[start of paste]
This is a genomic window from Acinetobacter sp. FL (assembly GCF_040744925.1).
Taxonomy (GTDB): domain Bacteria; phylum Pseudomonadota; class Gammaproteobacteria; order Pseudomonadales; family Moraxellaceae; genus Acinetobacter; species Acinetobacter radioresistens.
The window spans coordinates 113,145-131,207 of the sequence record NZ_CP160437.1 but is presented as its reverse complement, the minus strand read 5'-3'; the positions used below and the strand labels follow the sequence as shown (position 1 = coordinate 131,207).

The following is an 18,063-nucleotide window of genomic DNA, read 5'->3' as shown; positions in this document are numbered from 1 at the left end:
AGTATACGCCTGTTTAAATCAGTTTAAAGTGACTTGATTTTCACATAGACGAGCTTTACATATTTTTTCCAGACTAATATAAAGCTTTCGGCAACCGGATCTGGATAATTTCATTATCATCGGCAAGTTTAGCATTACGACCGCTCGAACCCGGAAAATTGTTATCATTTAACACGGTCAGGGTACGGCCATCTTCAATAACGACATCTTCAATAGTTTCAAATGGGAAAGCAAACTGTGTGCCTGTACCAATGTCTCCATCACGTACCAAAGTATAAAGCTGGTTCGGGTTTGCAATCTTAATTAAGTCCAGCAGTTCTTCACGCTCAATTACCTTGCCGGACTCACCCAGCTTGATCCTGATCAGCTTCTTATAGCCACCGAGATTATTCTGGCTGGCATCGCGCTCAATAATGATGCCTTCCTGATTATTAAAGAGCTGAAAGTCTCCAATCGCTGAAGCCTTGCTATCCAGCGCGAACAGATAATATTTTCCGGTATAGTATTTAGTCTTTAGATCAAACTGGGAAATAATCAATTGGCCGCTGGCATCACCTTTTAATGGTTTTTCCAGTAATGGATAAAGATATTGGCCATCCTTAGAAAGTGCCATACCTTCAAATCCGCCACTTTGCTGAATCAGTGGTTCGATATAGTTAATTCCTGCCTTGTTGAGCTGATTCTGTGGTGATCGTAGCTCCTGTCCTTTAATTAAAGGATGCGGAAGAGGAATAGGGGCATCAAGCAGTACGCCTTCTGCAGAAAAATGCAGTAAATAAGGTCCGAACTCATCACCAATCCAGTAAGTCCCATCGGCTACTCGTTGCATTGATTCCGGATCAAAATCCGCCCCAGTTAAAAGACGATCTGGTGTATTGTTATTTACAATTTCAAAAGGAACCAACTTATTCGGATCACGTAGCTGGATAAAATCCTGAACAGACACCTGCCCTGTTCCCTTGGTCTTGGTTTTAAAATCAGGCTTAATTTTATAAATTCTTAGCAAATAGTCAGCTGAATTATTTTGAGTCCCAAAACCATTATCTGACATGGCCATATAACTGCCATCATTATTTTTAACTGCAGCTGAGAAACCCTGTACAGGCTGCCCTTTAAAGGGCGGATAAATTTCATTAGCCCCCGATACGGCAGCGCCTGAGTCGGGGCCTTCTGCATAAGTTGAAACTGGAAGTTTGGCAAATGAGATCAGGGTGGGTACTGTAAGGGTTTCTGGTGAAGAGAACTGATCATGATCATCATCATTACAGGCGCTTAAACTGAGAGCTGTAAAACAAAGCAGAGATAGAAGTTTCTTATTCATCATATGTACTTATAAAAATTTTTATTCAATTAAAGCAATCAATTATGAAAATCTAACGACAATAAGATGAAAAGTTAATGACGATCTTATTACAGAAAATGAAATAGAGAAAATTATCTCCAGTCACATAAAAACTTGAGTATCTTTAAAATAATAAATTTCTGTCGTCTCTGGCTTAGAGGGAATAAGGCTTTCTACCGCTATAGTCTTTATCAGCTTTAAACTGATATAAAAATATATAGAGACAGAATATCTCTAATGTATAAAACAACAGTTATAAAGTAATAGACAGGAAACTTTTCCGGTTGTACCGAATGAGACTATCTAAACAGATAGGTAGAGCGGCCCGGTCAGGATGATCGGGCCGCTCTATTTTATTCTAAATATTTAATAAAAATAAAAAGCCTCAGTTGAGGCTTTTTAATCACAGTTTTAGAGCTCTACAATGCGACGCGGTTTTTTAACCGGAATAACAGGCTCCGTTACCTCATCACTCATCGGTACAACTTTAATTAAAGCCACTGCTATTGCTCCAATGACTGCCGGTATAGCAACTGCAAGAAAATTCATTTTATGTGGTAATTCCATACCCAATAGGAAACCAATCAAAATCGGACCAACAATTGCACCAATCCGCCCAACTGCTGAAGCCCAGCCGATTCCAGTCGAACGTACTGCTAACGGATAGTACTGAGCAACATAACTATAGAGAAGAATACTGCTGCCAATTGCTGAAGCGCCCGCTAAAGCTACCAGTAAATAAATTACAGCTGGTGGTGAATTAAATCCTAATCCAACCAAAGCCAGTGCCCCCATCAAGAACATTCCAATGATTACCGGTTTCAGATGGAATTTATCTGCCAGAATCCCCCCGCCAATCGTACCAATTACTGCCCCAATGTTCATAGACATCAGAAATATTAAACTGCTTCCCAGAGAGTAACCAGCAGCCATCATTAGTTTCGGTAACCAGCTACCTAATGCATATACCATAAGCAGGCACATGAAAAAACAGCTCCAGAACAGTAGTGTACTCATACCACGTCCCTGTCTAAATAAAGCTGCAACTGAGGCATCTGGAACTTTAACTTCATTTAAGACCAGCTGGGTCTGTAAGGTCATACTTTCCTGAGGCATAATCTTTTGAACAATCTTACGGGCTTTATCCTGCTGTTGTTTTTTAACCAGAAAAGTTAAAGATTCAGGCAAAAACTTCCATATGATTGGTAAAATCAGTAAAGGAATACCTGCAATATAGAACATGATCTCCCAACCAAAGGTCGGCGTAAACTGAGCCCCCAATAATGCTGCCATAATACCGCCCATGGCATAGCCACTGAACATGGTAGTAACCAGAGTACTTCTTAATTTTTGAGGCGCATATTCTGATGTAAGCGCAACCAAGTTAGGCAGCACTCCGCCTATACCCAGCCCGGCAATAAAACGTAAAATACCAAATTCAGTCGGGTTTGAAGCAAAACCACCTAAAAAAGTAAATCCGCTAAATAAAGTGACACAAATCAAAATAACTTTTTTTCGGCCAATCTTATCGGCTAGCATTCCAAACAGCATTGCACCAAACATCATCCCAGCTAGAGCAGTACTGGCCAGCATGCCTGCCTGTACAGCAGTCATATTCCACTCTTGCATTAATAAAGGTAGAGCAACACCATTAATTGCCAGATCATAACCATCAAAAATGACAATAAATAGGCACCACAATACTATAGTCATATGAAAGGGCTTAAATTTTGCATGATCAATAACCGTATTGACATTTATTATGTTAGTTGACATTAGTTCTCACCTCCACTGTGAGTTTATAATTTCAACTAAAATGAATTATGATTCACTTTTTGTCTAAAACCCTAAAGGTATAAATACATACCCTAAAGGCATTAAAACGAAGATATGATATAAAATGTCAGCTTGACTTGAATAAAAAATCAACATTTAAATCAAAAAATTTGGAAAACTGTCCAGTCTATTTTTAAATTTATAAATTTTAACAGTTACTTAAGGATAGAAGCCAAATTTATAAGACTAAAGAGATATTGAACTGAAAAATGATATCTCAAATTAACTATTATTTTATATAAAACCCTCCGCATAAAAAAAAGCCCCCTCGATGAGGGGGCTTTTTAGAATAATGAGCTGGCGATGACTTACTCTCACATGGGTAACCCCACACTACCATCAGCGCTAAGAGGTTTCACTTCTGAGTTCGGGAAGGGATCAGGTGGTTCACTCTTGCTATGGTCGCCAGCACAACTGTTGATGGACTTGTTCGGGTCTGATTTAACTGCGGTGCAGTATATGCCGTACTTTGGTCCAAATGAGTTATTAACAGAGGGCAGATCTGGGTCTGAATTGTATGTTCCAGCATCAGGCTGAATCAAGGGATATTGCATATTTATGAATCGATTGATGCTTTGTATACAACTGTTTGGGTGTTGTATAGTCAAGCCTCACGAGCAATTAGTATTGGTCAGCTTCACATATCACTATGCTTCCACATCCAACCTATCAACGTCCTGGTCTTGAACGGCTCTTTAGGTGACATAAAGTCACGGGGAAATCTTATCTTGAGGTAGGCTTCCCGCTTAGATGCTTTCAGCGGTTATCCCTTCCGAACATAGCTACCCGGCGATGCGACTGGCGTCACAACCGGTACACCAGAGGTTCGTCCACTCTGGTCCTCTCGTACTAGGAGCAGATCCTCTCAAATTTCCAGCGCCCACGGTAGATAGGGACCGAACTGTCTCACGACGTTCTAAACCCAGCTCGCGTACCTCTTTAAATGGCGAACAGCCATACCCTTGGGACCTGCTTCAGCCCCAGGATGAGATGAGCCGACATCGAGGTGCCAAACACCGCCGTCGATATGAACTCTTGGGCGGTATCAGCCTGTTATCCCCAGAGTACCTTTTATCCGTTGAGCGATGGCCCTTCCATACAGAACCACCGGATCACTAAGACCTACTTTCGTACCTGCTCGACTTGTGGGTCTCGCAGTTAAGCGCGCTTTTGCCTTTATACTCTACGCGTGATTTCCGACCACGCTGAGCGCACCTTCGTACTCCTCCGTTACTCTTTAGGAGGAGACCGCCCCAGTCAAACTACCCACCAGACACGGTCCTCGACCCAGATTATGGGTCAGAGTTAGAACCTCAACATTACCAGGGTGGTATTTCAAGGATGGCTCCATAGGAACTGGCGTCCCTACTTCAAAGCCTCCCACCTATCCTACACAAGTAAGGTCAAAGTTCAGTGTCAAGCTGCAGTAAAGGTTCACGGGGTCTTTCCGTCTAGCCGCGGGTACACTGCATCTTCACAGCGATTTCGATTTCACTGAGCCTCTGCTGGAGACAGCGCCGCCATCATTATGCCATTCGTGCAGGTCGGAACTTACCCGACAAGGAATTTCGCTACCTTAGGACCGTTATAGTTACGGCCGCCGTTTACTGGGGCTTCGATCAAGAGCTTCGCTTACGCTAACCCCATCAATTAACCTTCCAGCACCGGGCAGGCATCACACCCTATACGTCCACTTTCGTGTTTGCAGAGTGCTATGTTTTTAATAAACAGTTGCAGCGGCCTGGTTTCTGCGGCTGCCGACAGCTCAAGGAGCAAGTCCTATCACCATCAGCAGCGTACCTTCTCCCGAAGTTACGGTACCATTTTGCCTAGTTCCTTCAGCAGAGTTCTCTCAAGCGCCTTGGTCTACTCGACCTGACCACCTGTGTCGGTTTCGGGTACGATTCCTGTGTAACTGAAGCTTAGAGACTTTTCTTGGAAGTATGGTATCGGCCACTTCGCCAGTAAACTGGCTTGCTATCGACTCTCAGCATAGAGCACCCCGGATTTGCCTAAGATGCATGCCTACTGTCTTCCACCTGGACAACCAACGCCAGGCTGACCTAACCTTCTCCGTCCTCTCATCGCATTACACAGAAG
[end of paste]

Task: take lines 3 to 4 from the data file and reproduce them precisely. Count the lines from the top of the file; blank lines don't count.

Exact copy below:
The window spans coordinates 113,145-131,207 of the sequence record NZ_CP160437.1 but is presented as its reverse complement, the minus strand read 5'-3'; the positions used below and the strand labels follow the sequence as shown (position 1 = coordinate 131,207).

The following is an 18,063-nucleotide window of genomic DNA, read 5'->3' as shown; positions in this document are numbered from 1 at the left end: